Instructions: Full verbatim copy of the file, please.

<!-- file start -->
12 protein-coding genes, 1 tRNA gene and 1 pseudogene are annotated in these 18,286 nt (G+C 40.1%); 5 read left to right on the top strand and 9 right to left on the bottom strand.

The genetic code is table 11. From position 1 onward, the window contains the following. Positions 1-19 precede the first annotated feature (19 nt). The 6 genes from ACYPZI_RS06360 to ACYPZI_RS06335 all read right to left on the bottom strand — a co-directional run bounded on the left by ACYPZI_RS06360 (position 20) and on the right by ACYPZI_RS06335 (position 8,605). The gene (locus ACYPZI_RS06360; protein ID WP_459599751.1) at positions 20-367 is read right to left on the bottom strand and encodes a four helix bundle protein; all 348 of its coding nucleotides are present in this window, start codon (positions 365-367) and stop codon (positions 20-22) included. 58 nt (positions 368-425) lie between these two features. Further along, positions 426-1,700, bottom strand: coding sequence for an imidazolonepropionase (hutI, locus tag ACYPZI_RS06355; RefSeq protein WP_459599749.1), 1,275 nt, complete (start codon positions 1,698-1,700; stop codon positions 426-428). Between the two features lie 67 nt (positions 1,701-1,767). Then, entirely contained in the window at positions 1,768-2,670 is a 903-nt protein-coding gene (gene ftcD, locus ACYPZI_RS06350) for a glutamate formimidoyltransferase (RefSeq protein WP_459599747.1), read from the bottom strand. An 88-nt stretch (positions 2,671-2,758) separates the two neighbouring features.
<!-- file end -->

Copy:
12 protein-coding genes, 1 tRNA gene and 1 pseudogene are annotated in these 18,286 nt (G+C 40.1%); 5 read left to right on the top strand and 9 right to left on the bottom strand.

The genetic code is table 11. From position 1 onward, the window contains the following. Positions 1-19 precede the first annotated feature (19 nt). The 6 genes from ACYPZI_RS06360 to ACYPZI_RS06335 all read right to left on the bottom strand — a co-directional run bounded on the left by ACYPZI_RS06360 (position 20) and on the right by ACYPZI_RS06335 (position 8,605). The gene (locus ACYPZI_RS06360; protein ID WP_459599751.1) at positions 20-367 is read right to left on the bottom strand and encodes a four helix bundle protein; all 348 of its coding nucleotides are present in this window, start codon (positions 365-367) and stop codon (positions 20-22) included. 58 nt (positions 368-425) lie between these two features. Further along, positions 426-1,700, bottom strand: coding sequence for an imidazolonepropionase (hutI, locus tag ACYPZI_RS06355; RefSeq protein WP_459599749.1), 1,275 nt, complete (start codon positions 1,698-1,700; stop codon positions 426-428). Between the two features lie 67 nt (positions 1,701-1,767). Then, entirely contained in the window at positions 1,768-2,670 is a 903-nt protein-coding gene (gene ftcD, locus ACYPZI_RS06350) for a glutamate formimidoyltransferase (RefSeq protein WP_459599747.1), read from the bottom strand. An 88-nt stretch (positions 2,671-2,758) separates the two neighbouring features.